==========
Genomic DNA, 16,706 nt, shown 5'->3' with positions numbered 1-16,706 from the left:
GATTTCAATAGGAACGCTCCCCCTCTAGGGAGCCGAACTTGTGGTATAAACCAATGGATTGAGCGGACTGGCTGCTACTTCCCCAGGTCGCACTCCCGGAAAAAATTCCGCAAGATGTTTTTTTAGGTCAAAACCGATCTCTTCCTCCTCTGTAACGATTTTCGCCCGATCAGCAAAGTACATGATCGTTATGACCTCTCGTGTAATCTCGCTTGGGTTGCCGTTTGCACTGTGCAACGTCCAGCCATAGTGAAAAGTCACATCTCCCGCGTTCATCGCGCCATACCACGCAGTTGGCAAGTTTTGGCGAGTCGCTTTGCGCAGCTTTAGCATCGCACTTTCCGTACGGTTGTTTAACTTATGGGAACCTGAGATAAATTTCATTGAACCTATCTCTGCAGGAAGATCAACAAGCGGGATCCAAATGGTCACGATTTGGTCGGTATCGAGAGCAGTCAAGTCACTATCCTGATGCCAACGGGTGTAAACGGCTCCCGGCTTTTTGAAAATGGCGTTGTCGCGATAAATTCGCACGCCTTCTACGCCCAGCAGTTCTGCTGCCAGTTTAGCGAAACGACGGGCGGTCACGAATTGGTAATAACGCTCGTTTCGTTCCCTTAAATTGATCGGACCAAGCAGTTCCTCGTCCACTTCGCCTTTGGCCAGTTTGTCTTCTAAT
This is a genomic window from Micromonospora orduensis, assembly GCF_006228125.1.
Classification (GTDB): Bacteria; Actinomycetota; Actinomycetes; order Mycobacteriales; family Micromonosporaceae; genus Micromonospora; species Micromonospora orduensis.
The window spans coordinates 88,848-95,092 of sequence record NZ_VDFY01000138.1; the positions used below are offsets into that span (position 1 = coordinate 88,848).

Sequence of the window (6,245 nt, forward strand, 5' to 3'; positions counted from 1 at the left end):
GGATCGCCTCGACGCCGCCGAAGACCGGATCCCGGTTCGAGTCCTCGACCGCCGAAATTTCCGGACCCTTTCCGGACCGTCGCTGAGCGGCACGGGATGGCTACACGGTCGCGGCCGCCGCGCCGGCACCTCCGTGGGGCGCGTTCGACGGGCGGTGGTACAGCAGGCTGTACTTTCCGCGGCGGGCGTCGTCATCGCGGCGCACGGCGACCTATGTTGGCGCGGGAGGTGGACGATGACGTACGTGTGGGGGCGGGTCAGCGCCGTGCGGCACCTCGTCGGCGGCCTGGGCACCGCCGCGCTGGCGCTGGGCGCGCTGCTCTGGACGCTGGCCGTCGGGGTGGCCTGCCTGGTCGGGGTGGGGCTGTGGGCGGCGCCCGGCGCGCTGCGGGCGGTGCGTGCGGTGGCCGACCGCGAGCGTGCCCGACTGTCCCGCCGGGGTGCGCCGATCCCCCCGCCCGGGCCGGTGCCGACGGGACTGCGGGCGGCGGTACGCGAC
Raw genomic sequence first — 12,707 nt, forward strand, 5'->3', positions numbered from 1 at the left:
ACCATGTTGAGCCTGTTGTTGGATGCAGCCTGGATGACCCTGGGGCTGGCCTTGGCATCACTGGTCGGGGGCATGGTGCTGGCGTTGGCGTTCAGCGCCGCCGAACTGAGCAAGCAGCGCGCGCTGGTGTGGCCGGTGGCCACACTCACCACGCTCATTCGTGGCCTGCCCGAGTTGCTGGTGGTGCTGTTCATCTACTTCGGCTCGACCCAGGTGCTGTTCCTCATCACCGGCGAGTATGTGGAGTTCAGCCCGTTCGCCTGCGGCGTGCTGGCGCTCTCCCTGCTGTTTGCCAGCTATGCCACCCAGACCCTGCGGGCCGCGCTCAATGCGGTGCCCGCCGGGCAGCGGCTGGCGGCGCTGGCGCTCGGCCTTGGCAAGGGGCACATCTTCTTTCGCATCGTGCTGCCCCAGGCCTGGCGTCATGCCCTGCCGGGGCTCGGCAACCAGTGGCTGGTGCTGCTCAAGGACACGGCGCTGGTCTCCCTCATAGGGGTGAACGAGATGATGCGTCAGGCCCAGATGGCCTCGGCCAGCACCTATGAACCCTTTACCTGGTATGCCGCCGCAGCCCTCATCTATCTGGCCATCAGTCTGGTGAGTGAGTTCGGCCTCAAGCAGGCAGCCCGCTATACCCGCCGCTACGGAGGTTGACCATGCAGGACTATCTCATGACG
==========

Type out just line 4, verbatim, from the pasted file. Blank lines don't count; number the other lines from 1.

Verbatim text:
Classification (GTDB): Bacteria; Actinomycetota; Actinomycetes; order Mycobacteriales; family Micromonosporaceae; genus Micromonospora; species Micromonospora orduensis.